Proinflammatory cytokines, including TNF-α, IL-1β and IL-6 [6, 8, 21, 27, 28], are released into the circulation post-MI [26, 51]. In HF rats, TNF-α, which appears quickly in the cytokine cascade , increases in the blood, brain and heart within minutes after an acute MI and continues to rise over the ensuing weeks . IL-1β has a similar pattern of early appearance post-MI . The PVN is particularly sensitive to the influences of inflammatory stress and peripheral cytokine production. Blood-borne and brain cytokines are shown to stimulate COX-2 for the eventual generation of prostaglandin E2 (PGE2), which acts centrally to increase sympathetic drive [24, 25] and to induce expression of CRH  in the PVN neurons that mediate the HPA axis’s stress response. Within the PVN, the parvocellular CRH neurons are specifically activated by peripheral administration of IL-1β . Central nervous system signaling by blood-borne cytokines activates CRH-producing neurons in the PVN. In rats, deafferentation of the hypothalamus and lesions of the PVN blocked the plasma ACTH response to IL-1β . These findings suggest that PICs contribute to HPA axis activation, such that the early stage PICs act to increase CRH, which then causes an imbalance between excitatory and inhibitory neurotransmitters and initiating sympathoexcitation in these HF rats. This is shown by our finding that a decrease in plasma ACTH after blockade of CRH and this was accompanied by modulation of neurotransmitters within the PVN, thereby affecting the typical negative feedback system at several levels of the HPA axis activation contributing to the attenuated sympathoexcitation in heart failure.
The endocrine (i.e., glucocorticoid) response of the HPA axis to an acute cytokine challenge depends upon the noradrenergic activation of CRH-containing neurons in the PVN. CRH can excite PVN neurons and elicit a sympathoexcitatory response. ICV infusion of CRH caused significant increases in PVN neuronal activity and RSNA . Our results in this study suggest that sympathoexcitatory effects of CRH in PVN may be a primary mechanism of HF progression after MI. Due to the different distributions and functions of CRH in the brain [10, 19, 42], it is difficult to observe identical responses to CRH antagonists. However, this study has clearly demonstrated that CRH is involved in the regulation of sympathetic activity; this is based upon the effect of bilateral PVN infusion of the CRH antagonist NBI-27914 on blocking the RSNA response to HF. We have also previously demonstrated that PICs were increased in the PVN in HF rats [21, 22], and elevated PICs in the PVN can cause an imbalance in PVN neurotransmitters and contribute to sympathoexcitation in HF . Moreover, high levels of circulating cytokines post-MI have additional effects on the brain that may promote the development of HF. Central nervous system signaling by blood-borne cytokines activates CRH producing neurons in the PVN, where TNF-α, IL-1β, and IL-6 all share a common property of activating the HPA axis [9, 12, 33, 49] and increasing sympathetic nerve activity . The present study suggests that a HF-induced increase in CRH in the PVN causes an imbalance in PVN neurotransmitters and contributes to sympathoexcitation in HF rats.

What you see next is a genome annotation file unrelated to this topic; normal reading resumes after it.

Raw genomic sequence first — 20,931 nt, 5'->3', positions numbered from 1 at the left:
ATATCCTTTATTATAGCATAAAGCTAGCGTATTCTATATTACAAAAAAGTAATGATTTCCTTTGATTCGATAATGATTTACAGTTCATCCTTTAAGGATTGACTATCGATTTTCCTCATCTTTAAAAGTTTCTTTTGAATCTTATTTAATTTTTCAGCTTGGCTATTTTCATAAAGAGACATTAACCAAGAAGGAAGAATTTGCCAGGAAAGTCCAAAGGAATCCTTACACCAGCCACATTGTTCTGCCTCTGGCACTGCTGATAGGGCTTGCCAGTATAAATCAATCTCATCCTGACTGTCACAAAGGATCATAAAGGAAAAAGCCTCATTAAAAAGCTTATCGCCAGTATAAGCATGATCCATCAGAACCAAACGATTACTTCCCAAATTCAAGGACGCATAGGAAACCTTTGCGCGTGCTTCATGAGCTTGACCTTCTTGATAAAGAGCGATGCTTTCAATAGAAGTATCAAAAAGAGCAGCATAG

In summary, the results of the present study indicate that elevated brain PICs in heart failure increase CRH neuronal activity and CRH-R1 expression in the PVN. This increased CRH then causes an imbalance between excitatory and inhibitory neurotransmitters in the PVN neuronal tissue, thereby contributing to sympathoexcitation in HF rats. Central blockade of CRH restored these alterations in the PVN of HF rats. Though further investigations are needed to determine the mechanisms by which these interactions occur, as well as an extended follow-up period to assess the potential long-term effect of CRH modulation on HF mortality, these findings outline a possible therapeutic approach whereby central inhibition of CRH and a restoration of neurotransmitter imbalance may be beneficial for the treatment of heart failure.
Funding: Supported by National Natural Science Foundation of China (No. 81070199), US National Institutes of Health (NIH) Grant RO1-HL-080544-01, and Fundamental Research Funds for the Central Universities of China (No. 08142001).
Yu-Ming Kang, Department of Physiology and Pathophysiology, Xi’an Jiaotong University School of Medicine, Xi’an 710061, China.
Ai-Qun Zhang, Institute of Hepatobiliary Surgery, General Hospital of Chinese People’s Liberation Army, Beijing, China.
Xiu-Fang Zhao, Department of Internal Medicine, General Hospital of Chinese People’s Armed Police Forces, Beijing, China.
Jeffrey P. Cardinale, Comparative Biomedical Sciences, School of Veterinary Medicine, Louisiana State University, Baton Rouge, LA 70803, USA.
Carrie Elks, Comparative Biomedical Sciences, School of Veterinary Medicine, Louisiana State University, Baton Rouge, LA 70803, USA.
Xi-Mei Cao, Department of Physiology, Shanxi Medical University, Taiyuan, China.
Zhen-Wen Zhang, Department of Internal Medicine, General Hospital of Chinese People’s Armed Police Forces, Beijing, China.
Joseph Francis, Comparative Biomedical Sciences, School of Veterinary Medicine, Louisiana State University, Baton Rouge, LA 70803, USA.